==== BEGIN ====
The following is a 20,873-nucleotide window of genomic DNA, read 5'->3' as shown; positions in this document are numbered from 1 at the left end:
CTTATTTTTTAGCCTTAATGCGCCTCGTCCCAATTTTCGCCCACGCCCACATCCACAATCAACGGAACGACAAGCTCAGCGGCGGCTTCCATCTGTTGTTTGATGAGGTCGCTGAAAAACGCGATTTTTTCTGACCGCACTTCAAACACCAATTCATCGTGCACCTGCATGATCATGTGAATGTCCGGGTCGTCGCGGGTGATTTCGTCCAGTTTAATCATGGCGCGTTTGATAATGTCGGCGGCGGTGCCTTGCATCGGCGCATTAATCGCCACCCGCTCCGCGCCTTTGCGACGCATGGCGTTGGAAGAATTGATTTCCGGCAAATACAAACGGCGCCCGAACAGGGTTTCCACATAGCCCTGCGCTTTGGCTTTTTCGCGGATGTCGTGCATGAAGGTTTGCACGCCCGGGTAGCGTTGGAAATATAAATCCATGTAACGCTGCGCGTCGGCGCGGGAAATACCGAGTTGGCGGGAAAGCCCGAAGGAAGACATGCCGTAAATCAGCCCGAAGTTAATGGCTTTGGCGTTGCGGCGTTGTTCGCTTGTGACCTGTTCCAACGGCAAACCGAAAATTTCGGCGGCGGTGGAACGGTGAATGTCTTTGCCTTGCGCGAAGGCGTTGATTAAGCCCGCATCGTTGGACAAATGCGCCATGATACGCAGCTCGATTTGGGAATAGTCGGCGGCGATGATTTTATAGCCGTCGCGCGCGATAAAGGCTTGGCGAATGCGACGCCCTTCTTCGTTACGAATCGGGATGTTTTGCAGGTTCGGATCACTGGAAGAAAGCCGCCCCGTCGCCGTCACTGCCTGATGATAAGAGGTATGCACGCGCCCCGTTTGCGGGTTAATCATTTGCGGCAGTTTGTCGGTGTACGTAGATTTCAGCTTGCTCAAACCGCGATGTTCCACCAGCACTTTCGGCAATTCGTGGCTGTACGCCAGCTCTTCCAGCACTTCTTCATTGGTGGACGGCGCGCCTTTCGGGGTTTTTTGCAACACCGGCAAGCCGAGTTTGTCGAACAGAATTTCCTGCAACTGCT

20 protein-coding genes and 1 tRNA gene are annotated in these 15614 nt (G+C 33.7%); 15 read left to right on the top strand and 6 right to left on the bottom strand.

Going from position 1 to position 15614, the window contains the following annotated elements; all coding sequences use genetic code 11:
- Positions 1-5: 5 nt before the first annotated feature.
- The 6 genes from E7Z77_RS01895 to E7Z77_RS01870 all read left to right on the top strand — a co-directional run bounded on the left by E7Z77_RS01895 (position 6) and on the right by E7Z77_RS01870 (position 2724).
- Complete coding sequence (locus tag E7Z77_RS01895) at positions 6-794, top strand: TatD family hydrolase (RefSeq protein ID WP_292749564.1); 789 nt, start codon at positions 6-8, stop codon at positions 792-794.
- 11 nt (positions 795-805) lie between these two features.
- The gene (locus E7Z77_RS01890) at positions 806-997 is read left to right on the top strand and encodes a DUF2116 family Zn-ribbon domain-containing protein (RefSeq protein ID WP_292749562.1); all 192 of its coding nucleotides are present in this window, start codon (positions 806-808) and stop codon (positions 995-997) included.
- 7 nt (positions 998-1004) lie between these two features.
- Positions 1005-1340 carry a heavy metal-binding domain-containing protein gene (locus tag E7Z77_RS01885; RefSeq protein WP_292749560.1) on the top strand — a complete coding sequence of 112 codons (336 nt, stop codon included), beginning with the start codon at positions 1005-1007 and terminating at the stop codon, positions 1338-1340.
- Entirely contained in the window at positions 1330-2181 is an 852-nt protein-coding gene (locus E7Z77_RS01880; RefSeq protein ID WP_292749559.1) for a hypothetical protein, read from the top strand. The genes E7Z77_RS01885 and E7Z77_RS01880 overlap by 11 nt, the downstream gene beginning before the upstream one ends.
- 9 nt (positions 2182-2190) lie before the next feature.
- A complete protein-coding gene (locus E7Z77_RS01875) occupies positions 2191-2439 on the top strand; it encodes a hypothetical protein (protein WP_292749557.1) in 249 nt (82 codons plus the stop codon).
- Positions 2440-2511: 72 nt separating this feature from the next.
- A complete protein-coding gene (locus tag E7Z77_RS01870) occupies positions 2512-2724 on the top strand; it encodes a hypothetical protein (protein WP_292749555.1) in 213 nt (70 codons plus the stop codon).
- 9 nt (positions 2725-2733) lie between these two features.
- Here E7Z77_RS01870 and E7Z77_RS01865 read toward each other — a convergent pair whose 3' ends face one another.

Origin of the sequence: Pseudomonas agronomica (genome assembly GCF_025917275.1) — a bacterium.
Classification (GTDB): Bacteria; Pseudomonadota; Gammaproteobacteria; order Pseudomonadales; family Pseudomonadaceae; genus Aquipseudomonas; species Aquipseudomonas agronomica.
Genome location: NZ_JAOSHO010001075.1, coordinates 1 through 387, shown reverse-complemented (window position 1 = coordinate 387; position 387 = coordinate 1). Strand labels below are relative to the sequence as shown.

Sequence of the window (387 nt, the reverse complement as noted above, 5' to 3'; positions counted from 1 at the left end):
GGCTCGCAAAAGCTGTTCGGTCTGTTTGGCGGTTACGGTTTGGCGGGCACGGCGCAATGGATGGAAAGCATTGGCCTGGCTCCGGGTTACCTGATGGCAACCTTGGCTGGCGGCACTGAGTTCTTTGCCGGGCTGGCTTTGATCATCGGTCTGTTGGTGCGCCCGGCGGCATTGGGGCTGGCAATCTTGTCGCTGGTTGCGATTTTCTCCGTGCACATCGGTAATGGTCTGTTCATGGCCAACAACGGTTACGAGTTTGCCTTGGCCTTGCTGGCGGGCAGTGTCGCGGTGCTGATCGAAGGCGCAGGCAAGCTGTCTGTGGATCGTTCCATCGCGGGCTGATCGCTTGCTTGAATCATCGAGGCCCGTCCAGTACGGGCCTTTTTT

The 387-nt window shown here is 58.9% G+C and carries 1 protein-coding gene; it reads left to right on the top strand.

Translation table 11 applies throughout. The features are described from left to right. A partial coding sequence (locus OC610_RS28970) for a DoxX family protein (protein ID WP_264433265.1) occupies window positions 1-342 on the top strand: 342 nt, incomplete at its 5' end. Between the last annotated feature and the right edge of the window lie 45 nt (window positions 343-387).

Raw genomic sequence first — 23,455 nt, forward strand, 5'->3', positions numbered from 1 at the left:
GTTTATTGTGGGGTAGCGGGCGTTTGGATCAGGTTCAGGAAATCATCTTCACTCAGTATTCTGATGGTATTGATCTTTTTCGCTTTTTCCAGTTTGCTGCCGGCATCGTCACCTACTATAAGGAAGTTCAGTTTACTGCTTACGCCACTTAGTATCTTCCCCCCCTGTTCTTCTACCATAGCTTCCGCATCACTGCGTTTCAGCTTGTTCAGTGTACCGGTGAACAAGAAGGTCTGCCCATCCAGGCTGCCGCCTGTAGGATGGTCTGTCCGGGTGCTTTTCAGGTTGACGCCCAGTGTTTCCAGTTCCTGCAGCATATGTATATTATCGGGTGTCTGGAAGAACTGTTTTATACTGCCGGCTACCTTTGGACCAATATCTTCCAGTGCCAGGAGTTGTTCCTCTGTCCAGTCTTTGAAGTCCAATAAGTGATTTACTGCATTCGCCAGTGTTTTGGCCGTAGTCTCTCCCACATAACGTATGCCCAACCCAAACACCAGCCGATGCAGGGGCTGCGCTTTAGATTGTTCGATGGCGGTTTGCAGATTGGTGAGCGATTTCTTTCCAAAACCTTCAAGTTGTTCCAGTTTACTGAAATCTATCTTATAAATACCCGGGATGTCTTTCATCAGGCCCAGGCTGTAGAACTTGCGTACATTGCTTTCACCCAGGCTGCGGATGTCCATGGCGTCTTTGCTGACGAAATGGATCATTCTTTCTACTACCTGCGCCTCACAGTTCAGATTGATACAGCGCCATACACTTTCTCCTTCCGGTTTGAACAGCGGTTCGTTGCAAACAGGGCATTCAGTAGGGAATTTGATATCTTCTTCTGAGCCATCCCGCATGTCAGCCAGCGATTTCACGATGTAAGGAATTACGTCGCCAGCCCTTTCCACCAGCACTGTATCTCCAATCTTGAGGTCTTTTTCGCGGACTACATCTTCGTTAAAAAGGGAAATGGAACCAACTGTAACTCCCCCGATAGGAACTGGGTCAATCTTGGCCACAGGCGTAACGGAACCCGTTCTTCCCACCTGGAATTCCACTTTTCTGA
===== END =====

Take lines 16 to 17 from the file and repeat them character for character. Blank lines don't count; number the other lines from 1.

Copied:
- A complete protein-coding gene (locus tag E7Z77_RS01870) occupies positions 2512-2724 on the top strand; it encodes a hypothetical protein (protein WP_292749555.1) in 213 nt (70 codons plus the stop codon).
- 9 nt (positions 2725-2733) lie between these two features.